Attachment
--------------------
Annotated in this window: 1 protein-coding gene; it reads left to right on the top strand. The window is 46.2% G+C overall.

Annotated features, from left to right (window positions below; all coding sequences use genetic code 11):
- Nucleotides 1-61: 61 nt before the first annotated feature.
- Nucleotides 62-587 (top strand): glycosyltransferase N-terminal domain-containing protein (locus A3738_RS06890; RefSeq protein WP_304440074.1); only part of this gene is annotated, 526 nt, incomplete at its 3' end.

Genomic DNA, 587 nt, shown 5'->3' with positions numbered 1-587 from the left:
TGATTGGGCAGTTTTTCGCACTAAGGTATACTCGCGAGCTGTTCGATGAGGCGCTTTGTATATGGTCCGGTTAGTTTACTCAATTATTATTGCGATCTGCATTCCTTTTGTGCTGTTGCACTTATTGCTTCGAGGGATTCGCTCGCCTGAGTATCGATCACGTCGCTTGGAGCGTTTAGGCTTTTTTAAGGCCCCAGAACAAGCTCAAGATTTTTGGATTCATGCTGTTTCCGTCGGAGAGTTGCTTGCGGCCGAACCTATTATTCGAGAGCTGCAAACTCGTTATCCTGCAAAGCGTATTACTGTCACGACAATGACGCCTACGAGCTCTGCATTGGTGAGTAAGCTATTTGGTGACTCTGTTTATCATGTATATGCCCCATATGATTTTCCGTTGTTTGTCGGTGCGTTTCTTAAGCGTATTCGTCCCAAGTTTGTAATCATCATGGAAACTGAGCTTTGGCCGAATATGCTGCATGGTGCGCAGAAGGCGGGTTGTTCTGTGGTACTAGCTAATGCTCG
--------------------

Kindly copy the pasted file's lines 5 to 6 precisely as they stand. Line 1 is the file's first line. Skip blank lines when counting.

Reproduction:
Genomic DNA, 587 nt, shown 5'->3' with positions numbered 1-587 from the left:
TGATTGGGCAGTTTTTCGCACTAAGGTATACTCGCGAGCTGTTCGATGAGGCGCTTTGTATATGGTCCGGTTAGTTTACTCAATTATTATTGCGATCTGCATTCCTTTTGTGCTGTTGCACTTATTGCTTCGAGGGATTCGCTCGCCTGAGTATCGATCACGTCGCTTGGAGCGTTTAGGCTTTTTTAAGGCCCCAGAACAAGCTCAAGATTTTTGGATTCATGCTGTTTCCGTCGGAGAGTTGCTTGCGGCCGAACCTATTATTCGAGAGCTGCAAACTCGTTATCCTGCAAAGCGTATTACTGTCACGACAATGACGCCTACGAGCTCTGCATTGGTGAGTAAGCTATTTGGTGACTCTGTTTATCATGTATATGCCCCATATGATTTTCCGTTGTTTGTCGGTGCGTTTCTTAAGCGTATTCGTCCCAAGTTTGTAATCATCATGGAAACTGAGCTTTGGCCGAATATGCTGCATGGTGCGCAGAAGGCGGGTTGTTCTGTGGTACTAGCTAATGCTCG